Memphis Police release dates possible serial rapes occurred

This is an archived article and the information in the article may be outdated. Please look at the time stamp on the story to see when it was last updated.

MEMPHIS, Tenn. — July seemed to be a busy month for a suspect police are still looking for. Four linked cases happened last July, three in the Woodchase Apartment Complex in Cordova.

Memphis Police said it took a while to notice the links between attacks that occurred over a year, never mind the fact that three of them happened in the same apartment community.

Police didn't know, so many Woodchase Apartment residents had no idea it was on their street.

"The apartments here haven't told us anything. I found out on the news our apartment complex was one of them," Woodchase Apartments resident Savannah Moore said.

After repeated requests, we were able to get the dates of the crimes, from burglaries to forcible rapes.

It started September 2014 at the Edgewater Apartments where a woman found a man standing in her bedroom door asking for someone she didn't know named Marcus. The intruder sexually assaulted her and even took photos.

Christmas Eve 2014 at the Country Squire Apartments, a 22-year-old woman was robbed. There was another attack at a complex on March 22, but it was last July when things heated up.

On July 15, 2015, the criminal hit twice at the Lincoln at Wolfchase Apartments then down the street at Woodchase Apartments the same night.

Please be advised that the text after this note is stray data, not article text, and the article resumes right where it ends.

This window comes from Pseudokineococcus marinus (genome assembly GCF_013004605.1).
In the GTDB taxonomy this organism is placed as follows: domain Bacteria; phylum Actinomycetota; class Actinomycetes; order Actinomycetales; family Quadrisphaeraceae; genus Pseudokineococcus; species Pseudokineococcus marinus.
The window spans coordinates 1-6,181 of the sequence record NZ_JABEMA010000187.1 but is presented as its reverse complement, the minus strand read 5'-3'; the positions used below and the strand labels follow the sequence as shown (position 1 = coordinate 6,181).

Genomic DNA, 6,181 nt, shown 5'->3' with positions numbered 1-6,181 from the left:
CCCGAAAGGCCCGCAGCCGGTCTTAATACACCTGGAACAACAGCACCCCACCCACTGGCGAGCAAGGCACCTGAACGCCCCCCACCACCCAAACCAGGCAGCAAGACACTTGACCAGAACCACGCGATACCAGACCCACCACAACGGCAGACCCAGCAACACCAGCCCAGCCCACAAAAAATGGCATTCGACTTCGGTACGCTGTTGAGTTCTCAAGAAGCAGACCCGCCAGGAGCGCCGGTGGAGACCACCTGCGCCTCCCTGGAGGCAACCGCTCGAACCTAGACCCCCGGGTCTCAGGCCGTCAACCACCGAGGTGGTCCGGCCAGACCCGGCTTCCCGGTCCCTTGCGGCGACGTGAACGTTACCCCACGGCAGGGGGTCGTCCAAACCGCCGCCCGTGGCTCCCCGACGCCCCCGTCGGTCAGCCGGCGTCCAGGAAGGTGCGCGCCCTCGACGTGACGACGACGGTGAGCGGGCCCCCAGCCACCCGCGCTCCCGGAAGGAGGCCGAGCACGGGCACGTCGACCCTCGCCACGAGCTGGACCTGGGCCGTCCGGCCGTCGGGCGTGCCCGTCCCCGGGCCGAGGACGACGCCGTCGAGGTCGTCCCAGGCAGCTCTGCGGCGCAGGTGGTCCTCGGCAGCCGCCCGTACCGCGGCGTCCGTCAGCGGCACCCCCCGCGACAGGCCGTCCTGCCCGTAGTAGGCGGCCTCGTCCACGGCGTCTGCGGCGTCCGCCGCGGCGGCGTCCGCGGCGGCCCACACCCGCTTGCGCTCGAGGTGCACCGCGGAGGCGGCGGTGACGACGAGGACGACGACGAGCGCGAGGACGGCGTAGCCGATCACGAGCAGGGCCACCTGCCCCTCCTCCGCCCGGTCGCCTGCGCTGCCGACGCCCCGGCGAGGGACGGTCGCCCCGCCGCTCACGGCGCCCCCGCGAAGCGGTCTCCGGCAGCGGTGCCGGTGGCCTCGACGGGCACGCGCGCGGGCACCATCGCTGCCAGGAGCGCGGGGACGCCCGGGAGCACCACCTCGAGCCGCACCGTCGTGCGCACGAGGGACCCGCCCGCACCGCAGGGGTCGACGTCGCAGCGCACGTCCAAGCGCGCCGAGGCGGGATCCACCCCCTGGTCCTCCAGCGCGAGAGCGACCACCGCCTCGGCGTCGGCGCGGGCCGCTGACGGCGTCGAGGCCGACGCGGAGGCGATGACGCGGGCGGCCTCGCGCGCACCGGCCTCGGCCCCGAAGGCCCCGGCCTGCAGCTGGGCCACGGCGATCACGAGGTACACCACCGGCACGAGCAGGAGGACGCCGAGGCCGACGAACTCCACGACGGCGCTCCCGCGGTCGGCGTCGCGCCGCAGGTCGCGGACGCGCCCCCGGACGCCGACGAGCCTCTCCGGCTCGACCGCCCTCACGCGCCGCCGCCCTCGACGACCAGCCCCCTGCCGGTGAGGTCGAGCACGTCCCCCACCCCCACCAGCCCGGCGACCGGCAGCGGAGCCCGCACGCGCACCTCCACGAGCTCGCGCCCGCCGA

One woman was awaken from her sleep to a man standing over her with a gun asking for "Michael." He went through her possessions and left with her purse.

It would happen two more times at Woodchase Apartments, July 16 ad 21 on the same street, women finding their homes burglarized and one woman forcibly raped.

"Something this serious you would at least think they would have made it known before now," Moore said.

Yet it wasn't until January 3, 2016, that police connected the dots.

"As soon as we see a situation, as I stated, that have similar patterns or M-Os, similar situations within the crime itself that alerts us, that's when we begin to start alerting the public," Memphis Police Deputy Chief Mike Ryall said.

"I was surprised it has taken this long to at least tell anybody about it," Moore said.

Police said because many of the crimes included burglaries, it was a while before they could be connected. They still can't say with certainty that the same person is responsible, but they alerted the public as a precaution.

Notice: you are using an outdated browser. Microsoft does not recommend using IE as your default browser. Some features on this website, like video and images, might not work properly. For the best experience, please upgrade your browser.